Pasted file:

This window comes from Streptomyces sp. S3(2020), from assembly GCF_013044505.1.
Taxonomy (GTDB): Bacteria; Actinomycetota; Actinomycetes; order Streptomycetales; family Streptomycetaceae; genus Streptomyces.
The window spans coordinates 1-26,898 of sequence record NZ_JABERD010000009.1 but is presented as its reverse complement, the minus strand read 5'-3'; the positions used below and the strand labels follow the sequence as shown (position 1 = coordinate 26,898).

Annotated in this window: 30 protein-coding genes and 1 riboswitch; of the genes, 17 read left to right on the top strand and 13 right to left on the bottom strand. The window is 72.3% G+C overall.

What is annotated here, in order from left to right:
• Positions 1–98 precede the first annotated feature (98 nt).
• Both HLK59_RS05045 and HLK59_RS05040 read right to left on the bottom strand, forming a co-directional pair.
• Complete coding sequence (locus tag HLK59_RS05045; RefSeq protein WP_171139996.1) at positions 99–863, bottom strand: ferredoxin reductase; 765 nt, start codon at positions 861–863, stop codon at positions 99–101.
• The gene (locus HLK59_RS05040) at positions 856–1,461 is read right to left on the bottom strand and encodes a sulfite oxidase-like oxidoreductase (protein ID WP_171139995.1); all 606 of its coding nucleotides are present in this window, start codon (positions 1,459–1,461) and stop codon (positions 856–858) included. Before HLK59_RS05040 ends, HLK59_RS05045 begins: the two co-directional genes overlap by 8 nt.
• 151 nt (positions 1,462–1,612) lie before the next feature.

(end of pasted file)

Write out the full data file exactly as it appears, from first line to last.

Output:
This window comes from Streptomyces sp. S3(2020), from assembly GCF_013044505.1.
Taxonomy (GTDB): Bacteria; Actinomycetota; Actinomycetes; order Streptomycetales; family Streptomycetaceae; genus Streptomyces.
The window spans coordinates 1-26,898 of sequence record NZ_JABERD010000009.1 but is presented as its reverse complement, the minus strand read 5'-3'; the positions used below and the strand labels follow the sequence as shown (position 1 = coordinate 26,898).

Annotated in this window: 30 protein-coding genes and 1 riboswitch; of the genes, 17 read left to right on the top strand and 13 right to left on the bottom strand. The window is 72.3% G+C overall.

What is annotated here, in order from left to right:
• Positions 1–98 precede the first annotated feature (98 nt).
• Both HLK59_RS05045 and HLK59_RS05040 read right to left on the bottom strand, forming a co-directional pair.
• Complete coding sequence (locus tag HLK59_RS05045; RefSeq protein WP_171139996.1) at positions 99–863, bottom strand: ferredoxin reductase; 765 nt, start codon at positions 861–863, stop codon at positions 99–101.
• The gene (locus HLK59_RS05040) at positions 856–1,461 is read right to left on the bottom strand and encodes a sulfite oxidase-like oxidoreductase (protein ID WP_171139995.1); all 606 of its coding nucleotides are present in this window, start codon (positions 1,459–1,461) and stop codon (positions 856–858) included. Before HLK59_RS05040 ends, HLK59_RS05045 begins: the two co-directional genes overlap by 8 nt.
• 151 nt (positions 1,462–1,612) lie before the next feature.